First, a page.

Much of Almasoud’s work is inspired by Islamic historical art, characterized by its symbolism and emphasis on the beauty of spirituality.

As a freelance artist Dana Almasoud explores a variety of styles, from fine art to surrealism and fantasy inspired by everyday scenes. (Instagram/esotericdana)

“In order for me to create things that resemble life, it only makes sense to use colors that already exist in nature,” she said.

“I take a lot of inspiration from historical art, both from Europe and the Middle East, since the pigments they used were extracted from natural sources and were perfectly saturated.”

Almasoud’s painting of a man selling ramsi tomatoes, the seasonal heirloom fruits with green ‘shoulders’ found in Qatif. (Supplied)

She enjoys experimenting with new mediums, but drawing with a pencil is her preferred choice.

“I also do enjoy the occasional challenge of an ink brush, because once it sets its bristles on paper, you cannot go back. When it comes to painting with color (watercolors, acrylics, oils), I still consider myself in the process of learning,” she said.

The warm morning sun, the singing of the birds, the stoplights and the people. I am surrounded by life and I do my best to pour what I see into my work.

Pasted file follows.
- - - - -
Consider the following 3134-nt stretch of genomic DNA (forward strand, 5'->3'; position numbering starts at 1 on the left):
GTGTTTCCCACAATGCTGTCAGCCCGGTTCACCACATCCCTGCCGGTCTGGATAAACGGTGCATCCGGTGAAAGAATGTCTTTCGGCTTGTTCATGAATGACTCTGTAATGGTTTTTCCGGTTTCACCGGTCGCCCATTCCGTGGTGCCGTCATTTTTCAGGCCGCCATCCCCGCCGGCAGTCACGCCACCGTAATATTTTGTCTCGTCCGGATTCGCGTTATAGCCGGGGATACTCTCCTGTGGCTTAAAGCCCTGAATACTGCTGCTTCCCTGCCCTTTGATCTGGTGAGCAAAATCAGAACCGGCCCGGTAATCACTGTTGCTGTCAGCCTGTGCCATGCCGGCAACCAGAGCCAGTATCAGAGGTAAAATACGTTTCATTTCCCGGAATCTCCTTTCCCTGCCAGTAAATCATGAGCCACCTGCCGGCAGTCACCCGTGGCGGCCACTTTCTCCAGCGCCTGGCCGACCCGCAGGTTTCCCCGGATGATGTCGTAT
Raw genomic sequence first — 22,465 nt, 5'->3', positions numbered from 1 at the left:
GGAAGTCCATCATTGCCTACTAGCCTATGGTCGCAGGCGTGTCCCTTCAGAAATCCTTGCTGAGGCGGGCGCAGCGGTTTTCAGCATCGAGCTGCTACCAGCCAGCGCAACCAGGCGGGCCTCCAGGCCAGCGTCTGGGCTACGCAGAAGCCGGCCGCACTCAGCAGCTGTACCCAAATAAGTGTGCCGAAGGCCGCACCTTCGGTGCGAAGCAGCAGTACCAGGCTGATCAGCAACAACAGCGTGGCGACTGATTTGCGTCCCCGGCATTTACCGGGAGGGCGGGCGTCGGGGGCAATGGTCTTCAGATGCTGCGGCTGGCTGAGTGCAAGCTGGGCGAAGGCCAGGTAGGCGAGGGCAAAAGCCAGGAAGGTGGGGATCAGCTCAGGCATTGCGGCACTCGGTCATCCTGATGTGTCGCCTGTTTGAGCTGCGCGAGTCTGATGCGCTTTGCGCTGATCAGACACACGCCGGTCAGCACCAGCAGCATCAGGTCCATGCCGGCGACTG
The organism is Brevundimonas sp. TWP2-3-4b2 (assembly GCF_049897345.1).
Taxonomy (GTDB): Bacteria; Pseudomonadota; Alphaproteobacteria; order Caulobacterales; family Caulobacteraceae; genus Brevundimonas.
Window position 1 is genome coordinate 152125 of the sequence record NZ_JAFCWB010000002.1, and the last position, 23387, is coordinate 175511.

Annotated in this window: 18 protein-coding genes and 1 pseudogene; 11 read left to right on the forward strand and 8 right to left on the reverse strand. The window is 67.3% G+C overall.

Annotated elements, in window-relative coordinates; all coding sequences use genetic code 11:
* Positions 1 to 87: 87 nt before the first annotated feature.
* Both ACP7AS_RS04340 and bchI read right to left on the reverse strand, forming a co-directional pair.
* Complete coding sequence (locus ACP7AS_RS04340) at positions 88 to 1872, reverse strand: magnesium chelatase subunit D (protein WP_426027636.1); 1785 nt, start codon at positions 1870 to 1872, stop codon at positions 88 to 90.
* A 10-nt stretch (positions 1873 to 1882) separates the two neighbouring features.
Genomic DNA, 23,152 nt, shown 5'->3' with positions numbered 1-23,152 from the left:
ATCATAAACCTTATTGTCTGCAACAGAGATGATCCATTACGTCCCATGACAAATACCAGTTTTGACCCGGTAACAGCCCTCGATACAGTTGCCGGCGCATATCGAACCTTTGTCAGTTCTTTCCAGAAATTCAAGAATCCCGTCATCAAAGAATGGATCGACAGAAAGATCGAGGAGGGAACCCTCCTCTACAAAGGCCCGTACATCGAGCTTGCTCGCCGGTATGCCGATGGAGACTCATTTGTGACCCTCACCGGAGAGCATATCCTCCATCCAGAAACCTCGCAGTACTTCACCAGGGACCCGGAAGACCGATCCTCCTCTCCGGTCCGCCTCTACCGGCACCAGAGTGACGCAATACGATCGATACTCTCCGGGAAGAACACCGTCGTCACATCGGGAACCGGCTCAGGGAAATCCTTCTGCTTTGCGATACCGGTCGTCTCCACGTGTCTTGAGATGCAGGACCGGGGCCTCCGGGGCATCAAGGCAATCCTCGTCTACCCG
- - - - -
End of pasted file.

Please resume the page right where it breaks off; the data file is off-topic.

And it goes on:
Dana Almasoud, Saudi artist

“I also experiment with pyrography, doll making, embroidery, linoleum block printing and, soon, murals.”

Almasoud said one of her first works inspired by Saudi culture was a commission from a man who wanted to look like an orientalist.

Almasoud’s painting of a man selling ramsi tomatoes, the seasonal heirloom fruits with green ‘shoulders’ found in Qatif. (Supplied)

Her most recent painting is of a man selling ramsi tomatoes, the seasonal heirloom fruits with green “shoulders” that are prevalent in Qatif.

“These tomatoes are known for a special flavor and a lot of farmers from various lands tried to grow it themselves, but to no avail. For some reason, these tomatoes only taste special when they grow on that specific piece of land,” Almasoud said.

She said she had been told her work had “a layer of fog, where the edges are never harsh,” which reflects the high levels of humidity in the Eastern Province where she lives.

“I can see the Arabian Gulf from the window of my room. You can imagine the high rates of humidity, which is where I think that layer came from,” she said.

“I will always wonder how this translated into what I draw, but regardless, I do love it.”

Almasoud said her art was an attempt to fill the void that excess simplicity and minimalism has created in recent years.

“My art is an attempt to inspire people back to see the beauty in complexity and the intricacy of the small things in life.”

Speaking about the importance of art in the modern world, she said: “With the increase in the pace of the world, art has become even more important. It gives people and their minds something to hang on to, for them to not lose themselves and their identities in a busy world.”

For more information about the artist visit @esotericdana on Instagram.

 


Saudi couple aim to bring art of yoga to every home